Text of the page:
McDonald’s as Development Aid

Why does much of the world view McDonald’s, the hamburger flippers, as a microcosm of U.S. society?

January 7, 2000

Why does much of the world view McDonald's, the hamburger flippers, as a microcosm of U.S. society?

Much of the world seems to view McDonald’s as mere hamburger flippers. Even those with more informed opinions view the restaurant chain as a not-so-flattering symbol of the bland indistinctiveness of U.S. culture and cuisine.

But when we asked one of its headquarters chieftains what business McDonald’s is really in, we found quite a difference between perception and reality. “What people don’t understand, ” we were told, “is that our franchisees — not the company — own the bulk of the restaurants. It’s up to them to sell the food.”

The executive explained that McDonald’s, the company, is really in the logistics business — administering a huge network of suppliers, transporters and outlets. And the logistics are getting increasingly complex, given that in recent years McDonald’s has opened nearly as many restaurants in emerging markets as in the United States.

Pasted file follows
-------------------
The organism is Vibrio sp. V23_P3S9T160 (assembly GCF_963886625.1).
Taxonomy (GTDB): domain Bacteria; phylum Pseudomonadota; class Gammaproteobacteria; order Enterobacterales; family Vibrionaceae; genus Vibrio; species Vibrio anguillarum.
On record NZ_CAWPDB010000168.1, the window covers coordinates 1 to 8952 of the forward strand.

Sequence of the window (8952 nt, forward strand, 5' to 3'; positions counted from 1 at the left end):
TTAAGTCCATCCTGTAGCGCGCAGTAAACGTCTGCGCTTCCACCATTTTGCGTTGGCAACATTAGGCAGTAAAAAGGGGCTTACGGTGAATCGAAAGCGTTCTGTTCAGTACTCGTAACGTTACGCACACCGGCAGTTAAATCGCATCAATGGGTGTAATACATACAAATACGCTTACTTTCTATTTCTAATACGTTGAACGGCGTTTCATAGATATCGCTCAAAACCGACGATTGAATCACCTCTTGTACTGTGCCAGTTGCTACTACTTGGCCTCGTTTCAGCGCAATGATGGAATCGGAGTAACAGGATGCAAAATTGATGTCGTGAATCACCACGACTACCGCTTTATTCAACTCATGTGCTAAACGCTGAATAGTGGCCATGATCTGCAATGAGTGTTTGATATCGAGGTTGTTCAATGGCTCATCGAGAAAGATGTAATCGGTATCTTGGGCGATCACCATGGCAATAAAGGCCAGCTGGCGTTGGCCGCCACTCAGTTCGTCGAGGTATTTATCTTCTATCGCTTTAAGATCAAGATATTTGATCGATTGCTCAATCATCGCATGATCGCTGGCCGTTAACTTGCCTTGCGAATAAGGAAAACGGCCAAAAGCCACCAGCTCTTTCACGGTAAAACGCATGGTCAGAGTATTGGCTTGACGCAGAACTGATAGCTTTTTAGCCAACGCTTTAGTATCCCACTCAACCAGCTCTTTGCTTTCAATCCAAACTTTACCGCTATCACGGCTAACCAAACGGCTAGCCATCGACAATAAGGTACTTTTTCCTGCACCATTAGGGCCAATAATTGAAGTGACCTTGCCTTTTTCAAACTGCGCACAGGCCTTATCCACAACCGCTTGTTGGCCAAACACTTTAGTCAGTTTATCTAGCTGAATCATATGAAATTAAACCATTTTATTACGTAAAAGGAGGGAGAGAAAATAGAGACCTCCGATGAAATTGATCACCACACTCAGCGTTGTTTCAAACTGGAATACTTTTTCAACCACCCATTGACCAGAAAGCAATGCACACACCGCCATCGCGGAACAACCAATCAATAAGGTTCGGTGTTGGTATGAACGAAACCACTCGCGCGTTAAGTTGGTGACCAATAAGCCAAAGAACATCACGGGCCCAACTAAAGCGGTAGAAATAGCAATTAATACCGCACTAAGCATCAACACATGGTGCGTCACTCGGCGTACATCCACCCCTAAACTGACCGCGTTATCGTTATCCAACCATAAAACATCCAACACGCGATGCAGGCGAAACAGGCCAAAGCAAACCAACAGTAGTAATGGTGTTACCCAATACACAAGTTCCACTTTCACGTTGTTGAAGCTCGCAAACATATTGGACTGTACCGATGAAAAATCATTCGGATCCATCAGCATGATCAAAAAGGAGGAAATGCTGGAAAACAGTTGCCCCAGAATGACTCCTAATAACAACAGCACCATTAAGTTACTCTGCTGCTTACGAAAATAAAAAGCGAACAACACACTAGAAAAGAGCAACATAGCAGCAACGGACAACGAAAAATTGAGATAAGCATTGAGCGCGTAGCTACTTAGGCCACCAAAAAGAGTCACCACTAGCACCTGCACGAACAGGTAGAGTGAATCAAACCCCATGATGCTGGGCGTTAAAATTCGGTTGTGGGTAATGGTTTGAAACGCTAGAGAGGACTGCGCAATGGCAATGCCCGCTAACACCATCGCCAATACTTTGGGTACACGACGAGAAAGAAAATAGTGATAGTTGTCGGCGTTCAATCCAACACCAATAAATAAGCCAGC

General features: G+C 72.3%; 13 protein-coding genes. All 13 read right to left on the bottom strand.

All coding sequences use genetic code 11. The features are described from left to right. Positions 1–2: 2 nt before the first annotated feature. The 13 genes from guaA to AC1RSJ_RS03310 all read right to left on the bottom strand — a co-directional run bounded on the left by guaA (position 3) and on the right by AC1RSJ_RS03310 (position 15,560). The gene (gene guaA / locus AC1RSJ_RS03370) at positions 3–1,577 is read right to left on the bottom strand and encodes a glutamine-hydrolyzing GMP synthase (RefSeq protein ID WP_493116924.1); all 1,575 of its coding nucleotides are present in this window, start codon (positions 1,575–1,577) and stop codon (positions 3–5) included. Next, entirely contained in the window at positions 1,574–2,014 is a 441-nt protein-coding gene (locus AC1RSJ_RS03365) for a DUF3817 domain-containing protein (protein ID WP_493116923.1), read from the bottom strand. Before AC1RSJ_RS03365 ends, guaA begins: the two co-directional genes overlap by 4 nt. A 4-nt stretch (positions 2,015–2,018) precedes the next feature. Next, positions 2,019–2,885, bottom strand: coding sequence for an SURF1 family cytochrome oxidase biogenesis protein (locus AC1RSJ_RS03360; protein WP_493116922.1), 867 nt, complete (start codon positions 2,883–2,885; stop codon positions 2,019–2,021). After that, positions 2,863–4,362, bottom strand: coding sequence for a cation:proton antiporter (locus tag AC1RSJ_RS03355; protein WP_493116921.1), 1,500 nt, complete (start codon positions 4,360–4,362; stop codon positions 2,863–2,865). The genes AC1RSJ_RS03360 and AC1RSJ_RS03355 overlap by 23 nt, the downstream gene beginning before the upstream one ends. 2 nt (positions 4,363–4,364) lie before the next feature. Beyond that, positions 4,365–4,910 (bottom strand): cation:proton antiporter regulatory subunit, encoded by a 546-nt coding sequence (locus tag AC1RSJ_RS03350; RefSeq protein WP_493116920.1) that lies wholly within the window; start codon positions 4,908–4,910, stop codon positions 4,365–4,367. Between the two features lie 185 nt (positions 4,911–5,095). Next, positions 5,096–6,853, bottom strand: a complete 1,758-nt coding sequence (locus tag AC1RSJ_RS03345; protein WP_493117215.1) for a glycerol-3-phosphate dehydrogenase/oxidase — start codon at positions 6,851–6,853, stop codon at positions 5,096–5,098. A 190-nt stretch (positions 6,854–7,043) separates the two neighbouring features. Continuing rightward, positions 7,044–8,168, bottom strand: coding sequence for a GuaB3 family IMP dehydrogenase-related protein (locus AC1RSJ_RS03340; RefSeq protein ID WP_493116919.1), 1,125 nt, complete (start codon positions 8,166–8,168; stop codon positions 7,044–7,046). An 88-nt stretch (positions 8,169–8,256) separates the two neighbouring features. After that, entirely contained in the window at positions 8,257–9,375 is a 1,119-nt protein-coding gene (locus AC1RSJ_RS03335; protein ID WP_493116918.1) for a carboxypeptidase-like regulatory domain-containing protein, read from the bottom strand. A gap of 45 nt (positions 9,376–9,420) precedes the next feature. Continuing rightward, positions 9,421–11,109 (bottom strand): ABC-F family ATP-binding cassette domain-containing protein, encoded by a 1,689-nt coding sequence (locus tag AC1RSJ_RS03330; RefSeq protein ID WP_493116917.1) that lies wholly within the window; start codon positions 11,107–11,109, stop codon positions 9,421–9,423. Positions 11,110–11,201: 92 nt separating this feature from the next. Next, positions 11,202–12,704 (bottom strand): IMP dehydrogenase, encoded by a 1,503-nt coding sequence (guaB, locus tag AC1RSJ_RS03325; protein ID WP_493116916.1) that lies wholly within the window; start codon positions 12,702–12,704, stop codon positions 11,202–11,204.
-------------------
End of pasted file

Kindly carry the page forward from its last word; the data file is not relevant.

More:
So forget about feeding hamburgers to the masses. What the company is really doing is teaching critical development skills: how to organize supply chains, implement quality control programs and run sophisticated perishable goods transportation networks.

Thus, when McDonald’s first expanded into new markets in China and India, the company trained local farmers how to grow just the right lettuce and near- perfect potatoes … and how to get their products to the restaurants on time.

Strange. For the longest time, we had thought the McDonald’s story was all about supposedly bland America food — not sophisticated development aid.